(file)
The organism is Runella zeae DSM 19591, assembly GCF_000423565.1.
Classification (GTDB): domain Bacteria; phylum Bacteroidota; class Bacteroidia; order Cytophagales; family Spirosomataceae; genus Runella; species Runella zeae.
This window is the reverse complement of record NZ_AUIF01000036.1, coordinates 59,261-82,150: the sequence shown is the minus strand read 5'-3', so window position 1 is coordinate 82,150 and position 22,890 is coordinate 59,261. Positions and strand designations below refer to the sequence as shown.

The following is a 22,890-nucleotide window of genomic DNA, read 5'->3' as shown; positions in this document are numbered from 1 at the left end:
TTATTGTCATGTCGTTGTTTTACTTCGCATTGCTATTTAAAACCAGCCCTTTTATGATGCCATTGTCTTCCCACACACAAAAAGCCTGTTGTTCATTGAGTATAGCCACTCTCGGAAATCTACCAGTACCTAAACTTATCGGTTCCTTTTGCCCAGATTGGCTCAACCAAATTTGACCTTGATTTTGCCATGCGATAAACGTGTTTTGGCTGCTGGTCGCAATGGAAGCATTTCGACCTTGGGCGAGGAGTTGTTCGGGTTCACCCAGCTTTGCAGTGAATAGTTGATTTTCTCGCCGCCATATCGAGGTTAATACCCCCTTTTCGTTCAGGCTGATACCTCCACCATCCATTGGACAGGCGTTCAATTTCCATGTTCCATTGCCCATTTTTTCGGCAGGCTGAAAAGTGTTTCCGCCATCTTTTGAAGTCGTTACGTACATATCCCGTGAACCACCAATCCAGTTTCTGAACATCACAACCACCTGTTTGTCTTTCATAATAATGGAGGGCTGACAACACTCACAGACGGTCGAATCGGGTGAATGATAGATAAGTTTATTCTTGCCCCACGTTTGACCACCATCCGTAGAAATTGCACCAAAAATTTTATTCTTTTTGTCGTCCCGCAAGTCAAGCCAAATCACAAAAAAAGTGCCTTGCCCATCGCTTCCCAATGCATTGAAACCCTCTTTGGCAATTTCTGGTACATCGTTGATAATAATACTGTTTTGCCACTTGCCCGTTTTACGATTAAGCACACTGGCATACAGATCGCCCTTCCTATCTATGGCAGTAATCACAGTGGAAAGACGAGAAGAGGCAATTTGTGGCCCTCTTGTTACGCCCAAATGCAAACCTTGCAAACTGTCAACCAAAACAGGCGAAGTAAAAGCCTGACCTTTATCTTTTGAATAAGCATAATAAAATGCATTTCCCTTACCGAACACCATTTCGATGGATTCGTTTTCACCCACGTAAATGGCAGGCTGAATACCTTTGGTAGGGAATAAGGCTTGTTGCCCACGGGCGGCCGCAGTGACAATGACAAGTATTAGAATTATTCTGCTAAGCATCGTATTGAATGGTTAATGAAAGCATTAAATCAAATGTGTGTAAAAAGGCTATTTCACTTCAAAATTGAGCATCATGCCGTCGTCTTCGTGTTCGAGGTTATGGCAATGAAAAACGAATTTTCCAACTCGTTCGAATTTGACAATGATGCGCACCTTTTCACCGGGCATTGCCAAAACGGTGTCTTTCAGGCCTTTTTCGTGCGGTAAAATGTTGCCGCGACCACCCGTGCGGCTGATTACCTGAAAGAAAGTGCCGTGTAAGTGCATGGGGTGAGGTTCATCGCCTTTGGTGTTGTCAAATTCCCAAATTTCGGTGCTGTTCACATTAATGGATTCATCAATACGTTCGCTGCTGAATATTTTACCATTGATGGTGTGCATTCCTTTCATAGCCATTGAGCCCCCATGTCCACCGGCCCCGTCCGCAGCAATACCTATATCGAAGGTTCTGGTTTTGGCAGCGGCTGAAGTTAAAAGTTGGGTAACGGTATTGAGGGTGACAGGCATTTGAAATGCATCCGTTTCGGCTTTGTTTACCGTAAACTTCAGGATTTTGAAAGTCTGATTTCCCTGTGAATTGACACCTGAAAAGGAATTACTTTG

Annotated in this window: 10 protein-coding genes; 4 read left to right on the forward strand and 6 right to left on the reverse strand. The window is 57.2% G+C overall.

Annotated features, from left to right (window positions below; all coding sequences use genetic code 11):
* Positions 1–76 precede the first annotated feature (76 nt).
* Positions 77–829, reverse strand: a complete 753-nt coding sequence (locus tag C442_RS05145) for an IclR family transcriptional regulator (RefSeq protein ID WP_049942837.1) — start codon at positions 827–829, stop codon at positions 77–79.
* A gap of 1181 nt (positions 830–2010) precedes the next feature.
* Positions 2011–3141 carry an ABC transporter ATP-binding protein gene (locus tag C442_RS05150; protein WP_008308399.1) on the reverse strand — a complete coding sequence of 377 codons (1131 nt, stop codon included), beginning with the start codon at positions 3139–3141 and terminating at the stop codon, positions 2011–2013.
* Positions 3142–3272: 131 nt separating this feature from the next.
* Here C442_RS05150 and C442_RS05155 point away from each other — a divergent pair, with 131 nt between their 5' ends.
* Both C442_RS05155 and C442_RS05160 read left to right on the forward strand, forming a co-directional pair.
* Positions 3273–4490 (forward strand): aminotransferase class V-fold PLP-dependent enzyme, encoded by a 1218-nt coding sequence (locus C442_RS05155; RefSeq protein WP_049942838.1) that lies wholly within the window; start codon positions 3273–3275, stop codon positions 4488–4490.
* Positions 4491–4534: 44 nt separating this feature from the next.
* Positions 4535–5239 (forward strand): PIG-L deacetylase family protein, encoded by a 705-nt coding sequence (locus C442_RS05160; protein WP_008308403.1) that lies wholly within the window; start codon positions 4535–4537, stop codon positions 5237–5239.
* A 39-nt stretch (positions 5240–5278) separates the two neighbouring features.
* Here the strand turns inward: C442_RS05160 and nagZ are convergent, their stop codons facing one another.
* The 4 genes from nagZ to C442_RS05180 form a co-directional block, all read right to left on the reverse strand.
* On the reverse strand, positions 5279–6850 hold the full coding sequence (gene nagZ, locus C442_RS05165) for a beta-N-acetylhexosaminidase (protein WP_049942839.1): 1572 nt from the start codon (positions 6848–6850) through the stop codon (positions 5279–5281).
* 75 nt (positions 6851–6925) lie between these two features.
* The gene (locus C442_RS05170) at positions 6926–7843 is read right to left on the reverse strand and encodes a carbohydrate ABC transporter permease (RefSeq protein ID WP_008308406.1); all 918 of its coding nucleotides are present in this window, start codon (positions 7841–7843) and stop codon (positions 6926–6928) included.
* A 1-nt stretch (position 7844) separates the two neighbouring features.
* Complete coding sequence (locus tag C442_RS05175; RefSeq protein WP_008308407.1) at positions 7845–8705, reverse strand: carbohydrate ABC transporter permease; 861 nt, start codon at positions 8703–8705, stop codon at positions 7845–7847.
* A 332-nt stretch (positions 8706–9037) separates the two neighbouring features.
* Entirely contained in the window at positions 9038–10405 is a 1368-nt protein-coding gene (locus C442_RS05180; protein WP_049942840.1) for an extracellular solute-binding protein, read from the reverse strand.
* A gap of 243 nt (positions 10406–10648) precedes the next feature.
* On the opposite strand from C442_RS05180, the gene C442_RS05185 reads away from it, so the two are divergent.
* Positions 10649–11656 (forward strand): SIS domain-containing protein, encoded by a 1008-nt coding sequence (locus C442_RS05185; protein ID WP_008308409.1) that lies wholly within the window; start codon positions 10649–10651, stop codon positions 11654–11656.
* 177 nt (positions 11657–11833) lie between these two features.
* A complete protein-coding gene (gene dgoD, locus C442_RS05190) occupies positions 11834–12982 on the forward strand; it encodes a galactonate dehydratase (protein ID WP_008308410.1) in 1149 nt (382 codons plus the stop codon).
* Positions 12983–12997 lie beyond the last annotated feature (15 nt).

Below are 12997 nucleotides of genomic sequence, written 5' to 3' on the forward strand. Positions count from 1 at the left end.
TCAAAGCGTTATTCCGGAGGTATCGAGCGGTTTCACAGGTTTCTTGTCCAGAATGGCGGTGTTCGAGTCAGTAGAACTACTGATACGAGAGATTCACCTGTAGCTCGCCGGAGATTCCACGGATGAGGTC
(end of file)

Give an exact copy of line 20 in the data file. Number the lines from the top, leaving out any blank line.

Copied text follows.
* The 4 genes from nagZ to C442_RS05180 form a co-directional block, all read right to left on the reverse strand.